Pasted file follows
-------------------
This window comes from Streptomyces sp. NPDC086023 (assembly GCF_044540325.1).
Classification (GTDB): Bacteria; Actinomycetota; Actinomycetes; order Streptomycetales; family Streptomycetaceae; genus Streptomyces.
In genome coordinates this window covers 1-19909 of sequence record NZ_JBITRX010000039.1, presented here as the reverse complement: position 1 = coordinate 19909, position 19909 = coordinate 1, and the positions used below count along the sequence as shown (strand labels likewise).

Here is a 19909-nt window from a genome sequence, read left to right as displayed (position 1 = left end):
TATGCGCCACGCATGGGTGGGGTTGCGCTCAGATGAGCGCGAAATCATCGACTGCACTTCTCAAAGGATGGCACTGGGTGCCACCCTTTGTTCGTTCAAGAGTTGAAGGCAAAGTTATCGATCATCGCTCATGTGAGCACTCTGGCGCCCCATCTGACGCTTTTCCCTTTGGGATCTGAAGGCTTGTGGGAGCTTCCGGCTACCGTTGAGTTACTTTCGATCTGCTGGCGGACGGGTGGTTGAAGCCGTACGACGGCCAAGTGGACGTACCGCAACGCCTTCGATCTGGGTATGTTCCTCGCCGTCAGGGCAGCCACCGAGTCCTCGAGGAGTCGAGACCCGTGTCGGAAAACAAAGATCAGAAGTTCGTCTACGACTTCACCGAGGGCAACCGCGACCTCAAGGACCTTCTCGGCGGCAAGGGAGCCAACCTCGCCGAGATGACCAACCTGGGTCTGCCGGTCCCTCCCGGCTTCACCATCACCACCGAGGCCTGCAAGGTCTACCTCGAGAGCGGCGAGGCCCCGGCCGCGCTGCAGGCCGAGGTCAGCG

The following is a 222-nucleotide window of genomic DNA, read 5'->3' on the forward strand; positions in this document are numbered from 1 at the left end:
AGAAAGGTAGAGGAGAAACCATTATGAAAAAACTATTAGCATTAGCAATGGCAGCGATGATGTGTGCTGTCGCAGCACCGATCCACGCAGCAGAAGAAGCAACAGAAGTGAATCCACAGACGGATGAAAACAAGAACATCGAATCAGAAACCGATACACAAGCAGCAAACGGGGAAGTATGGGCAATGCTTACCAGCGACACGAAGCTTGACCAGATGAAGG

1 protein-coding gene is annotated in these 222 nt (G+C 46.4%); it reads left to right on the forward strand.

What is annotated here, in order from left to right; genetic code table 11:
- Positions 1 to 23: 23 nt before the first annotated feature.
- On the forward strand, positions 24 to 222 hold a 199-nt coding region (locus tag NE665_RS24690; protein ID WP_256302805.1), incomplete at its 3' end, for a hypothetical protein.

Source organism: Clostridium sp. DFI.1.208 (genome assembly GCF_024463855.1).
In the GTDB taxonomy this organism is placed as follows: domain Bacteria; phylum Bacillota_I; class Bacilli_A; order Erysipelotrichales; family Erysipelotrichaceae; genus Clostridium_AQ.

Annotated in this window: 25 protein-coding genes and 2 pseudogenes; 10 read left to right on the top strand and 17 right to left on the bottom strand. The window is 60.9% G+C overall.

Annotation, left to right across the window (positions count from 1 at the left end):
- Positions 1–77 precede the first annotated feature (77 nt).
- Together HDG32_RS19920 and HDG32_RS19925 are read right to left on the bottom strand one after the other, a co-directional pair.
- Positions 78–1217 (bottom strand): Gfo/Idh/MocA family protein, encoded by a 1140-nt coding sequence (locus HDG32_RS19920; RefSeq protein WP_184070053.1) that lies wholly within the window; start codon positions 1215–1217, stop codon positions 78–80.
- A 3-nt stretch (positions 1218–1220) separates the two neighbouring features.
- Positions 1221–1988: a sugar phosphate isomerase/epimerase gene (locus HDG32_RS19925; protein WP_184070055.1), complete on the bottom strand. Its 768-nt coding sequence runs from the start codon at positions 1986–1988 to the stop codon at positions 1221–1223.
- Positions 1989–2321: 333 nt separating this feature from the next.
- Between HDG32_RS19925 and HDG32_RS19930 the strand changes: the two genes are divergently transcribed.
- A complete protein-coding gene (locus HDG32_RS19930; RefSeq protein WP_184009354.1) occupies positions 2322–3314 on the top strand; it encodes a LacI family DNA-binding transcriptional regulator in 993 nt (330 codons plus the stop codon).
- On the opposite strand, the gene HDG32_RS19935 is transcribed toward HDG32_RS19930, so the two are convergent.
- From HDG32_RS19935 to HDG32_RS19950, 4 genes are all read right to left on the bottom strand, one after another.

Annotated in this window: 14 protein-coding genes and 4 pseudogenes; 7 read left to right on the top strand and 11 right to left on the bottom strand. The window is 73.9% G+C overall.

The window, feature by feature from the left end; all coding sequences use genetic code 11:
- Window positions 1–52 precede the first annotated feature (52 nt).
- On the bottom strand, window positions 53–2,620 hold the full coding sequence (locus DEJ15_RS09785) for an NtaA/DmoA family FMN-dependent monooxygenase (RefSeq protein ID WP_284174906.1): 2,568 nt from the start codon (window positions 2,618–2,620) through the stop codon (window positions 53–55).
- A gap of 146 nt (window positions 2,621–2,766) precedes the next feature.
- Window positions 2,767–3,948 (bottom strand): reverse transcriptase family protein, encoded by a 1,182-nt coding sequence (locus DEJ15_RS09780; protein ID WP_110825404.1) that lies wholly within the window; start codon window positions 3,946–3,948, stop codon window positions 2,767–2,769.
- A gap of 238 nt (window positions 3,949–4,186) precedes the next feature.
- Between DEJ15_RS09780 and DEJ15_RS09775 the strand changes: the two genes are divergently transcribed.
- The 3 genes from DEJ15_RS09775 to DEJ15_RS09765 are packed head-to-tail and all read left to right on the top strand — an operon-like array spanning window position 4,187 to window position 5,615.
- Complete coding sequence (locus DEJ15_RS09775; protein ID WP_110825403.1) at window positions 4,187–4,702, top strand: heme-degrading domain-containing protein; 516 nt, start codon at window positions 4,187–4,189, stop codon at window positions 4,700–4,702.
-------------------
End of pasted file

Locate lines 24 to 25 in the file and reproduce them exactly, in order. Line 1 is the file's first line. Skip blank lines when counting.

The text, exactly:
- On the opposite strand, the gene HDG32_RS19935 is transcribed toward HDG32_RS19930, so the two are convergent.
- From HDG32_RS19935 to HDG32_RS19950, 4 genes are all read right to left on the bottom strand, one after another.